The local canine population in Gundagai has grown by three pups in the past year, which can mostly be seen lolling around Sheridan Street, day and night.
There to greet locals and visitors to the town, they’re the offspring of Lady, the Dog on the Tuckerbox. Unveiled in 1932 this memorial, which arose from a bush ballad, perpetually greets traffic coursing in and out of Five Mile Creek.
It took 90 years for the pups to emerge but only fitting the trio of statuettes, created by sculptor Darien Pullen, be named. The call went out nationally last year for suggestions, resulting in 330 individual submissions.
The big reveal had been set for the town’s Hair of the Dog Day on 13 November last year – the second phase of a two-day horse racing carnival.
But an unseasonably cool, damp 12 November doused Hair of the Dog Day plans. Instead, the names Scoop, Chip and Snags were revealed a day early as the winning names by popular vote.
Today you can see Scoop lying outside Gundagai’s FoodWorks supermarket contently chewing his rolled-up newspaper, Chip sitting loyally outside the Lotts Family Hotel and Snags caught red-handed with his string of sausages outside Smarts Butchery.
Scoop looks so lifelike that ironically, the community think he’s dead – but Gundagai Tourist Information Centre has assured us steps are being taken to rectify that.
All this reflects the town in the south with its predilection for wry, satirical humour.
Take Snake Gully for instance, the home of Dad and Dave Rudd whose farming endeavours famously played out against the backdrop of late 19th century land selection in author Steele Rudd’s (aka Arthur Hoey Davis) famous On Our Selection short stories.
Rudd’s upbringing amid a boisterous family on a homesteading farm leapt off the page and on stage, silent films, radio, TV and song. The Dad and Dave story deviated south, stopping near Gundagai with Mum and Mabel a more prominent part of the mix.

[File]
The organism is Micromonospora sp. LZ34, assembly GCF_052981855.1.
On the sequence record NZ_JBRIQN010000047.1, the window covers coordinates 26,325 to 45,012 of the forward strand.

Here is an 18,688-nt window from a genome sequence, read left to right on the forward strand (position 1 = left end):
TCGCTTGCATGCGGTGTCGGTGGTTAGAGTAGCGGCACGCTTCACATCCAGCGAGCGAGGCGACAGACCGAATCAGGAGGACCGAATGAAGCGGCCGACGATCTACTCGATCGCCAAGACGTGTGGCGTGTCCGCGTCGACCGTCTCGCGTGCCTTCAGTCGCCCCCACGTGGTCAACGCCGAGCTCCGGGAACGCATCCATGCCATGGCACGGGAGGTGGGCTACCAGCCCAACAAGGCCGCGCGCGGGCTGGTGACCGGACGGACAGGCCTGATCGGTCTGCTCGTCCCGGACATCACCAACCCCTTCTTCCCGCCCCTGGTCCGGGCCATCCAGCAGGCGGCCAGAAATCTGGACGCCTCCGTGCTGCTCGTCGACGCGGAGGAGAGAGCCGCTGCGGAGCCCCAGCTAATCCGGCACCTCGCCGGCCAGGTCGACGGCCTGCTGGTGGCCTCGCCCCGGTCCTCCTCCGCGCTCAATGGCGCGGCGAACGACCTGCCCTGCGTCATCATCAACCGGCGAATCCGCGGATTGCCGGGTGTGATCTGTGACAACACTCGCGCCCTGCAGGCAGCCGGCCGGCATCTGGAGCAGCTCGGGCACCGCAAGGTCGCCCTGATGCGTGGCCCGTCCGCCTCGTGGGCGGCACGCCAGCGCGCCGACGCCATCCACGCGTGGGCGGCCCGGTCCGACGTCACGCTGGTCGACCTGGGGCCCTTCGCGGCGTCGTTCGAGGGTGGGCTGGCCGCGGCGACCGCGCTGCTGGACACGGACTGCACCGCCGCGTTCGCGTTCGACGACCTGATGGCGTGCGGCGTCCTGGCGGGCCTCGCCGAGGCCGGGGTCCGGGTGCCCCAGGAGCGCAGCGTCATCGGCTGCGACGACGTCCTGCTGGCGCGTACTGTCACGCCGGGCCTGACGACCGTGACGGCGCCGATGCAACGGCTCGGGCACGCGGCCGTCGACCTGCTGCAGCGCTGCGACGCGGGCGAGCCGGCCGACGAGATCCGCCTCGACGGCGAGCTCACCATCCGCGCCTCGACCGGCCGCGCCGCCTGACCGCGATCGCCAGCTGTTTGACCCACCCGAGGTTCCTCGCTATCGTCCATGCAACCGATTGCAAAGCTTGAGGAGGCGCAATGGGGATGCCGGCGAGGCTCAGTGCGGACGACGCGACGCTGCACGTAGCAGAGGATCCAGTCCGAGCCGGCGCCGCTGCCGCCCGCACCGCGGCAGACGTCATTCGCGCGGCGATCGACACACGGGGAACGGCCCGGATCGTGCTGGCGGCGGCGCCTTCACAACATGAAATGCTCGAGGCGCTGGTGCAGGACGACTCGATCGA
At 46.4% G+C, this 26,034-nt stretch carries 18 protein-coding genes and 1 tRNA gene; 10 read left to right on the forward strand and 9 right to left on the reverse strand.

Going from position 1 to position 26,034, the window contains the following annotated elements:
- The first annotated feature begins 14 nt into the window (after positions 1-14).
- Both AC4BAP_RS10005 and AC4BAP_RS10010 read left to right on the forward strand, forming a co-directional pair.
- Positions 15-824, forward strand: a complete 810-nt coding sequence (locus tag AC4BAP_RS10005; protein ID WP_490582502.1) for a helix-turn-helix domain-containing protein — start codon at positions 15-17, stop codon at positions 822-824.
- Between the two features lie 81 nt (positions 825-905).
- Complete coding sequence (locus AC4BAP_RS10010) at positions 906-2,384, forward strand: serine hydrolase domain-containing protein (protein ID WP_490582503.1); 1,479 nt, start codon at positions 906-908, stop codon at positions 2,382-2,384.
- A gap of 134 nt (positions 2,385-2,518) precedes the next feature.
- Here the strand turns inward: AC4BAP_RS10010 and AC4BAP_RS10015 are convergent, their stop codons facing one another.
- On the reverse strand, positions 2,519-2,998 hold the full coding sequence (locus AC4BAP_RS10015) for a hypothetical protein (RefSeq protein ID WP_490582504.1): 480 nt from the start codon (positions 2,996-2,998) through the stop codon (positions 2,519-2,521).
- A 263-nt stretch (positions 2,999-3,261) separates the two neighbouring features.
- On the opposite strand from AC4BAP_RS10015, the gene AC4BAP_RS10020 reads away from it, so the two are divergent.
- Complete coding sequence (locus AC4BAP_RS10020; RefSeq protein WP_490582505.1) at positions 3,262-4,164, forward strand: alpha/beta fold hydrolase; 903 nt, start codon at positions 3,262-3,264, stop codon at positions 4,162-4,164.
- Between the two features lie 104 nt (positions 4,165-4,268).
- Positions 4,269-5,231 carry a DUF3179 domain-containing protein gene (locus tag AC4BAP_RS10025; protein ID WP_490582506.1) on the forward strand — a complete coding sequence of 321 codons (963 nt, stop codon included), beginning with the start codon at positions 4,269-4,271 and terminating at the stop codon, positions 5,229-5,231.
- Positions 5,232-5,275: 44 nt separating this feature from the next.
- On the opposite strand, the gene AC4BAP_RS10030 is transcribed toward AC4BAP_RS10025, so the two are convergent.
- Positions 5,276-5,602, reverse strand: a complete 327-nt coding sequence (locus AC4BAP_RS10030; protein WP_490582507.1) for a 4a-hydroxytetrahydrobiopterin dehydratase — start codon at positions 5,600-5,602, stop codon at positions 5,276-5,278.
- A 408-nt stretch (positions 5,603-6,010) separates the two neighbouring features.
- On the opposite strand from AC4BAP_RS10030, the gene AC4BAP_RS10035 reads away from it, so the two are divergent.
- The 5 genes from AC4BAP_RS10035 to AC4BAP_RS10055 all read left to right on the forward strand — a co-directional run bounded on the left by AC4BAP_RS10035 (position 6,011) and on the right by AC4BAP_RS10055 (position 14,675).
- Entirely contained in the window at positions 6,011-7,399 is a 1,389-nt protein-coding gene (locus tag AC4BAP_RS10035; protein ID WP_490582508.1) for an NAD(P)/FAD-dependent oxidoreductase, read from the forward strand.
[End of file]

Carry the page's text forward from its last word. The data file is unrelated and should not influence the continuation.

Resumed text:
Dad and Dave from Snake Gully was an Australian radio drama series based on the On Our Selection stories of Steele Rudd. From 1932, 2276 episodes were released over 16 years, making it one of Australia’s longest running radio soaps. It came to be known simply as Dad and Dave.
Its theme tune Along the Road to Gundagai sits among a large catalogue of national folk anthems thanks, in part, to Slim Dusty.
Musician Jack O’Hagan authored it to life in the early 1920s with baritone Peter Dawson recording it in London in 1922. Some 40,000 to 50,000 copies were sold in the first three months, elevating it to prominence.
For WW2 soldiers Along the Road to Gundagai became a beacon of longing and hope.
Incidentally O’Hagan wrote two additional songs about Gundagai without ever having been there – Where the Dog Sits on the Tuckerbox and When a Boy from Alabama Meets a Girl from Gundagai. He finally visited the town in 1956 as guest of honour at its centenary celebrations.
Where the Dog Sits on the Tuckerbox stemmed from an 1850s ballad and possibly earlier oral versions and later in poetry and song. It depicted an unlucky bullocky whose team had become bogged “nine miles from Gundagai”. There then followed a litany of further calamities until, to cap it all off, his dog “sat” on the tuckerbox in which he kept his food.
So as history and the Hume Highway would have it, all roads in this tale lead to Five Mile Creek; lightly obscured by trees, the little settlement a swerve and a dip down a hill on the Hume Highway north of Gundagai.
But geography played no part in the convergence of Five Mile Creek with Snake Gully.
That was a stroke of tourism genius from the Tout family who operated the local service station opposite Lady, the Dog on the Tuckerbox.
They began to tell visitors that the Five Mile was the place on which Dad and Dave was based. In 1979 they commissioned sculptor Aurel Ragus to create life-sized copper sculptures of Dad and Dave, Mum and Mabel as evidence of that “fact”.
While the sculpture was initially erected at Five Mile Creek it was moved in 2005 to its present location in Carberry Park adjacent to Gundagai Visitor Information Centre on Sheridan Street, Gundagai.
Former Mayor Abb McAllister says the stories and the flourishing number of statues are a quintessential reflection of the history and character of the town, its people, but more so, its place on Australia’s map.
“It doesn’t matter where I go,” he said, “everybody knows where Gundagai is.”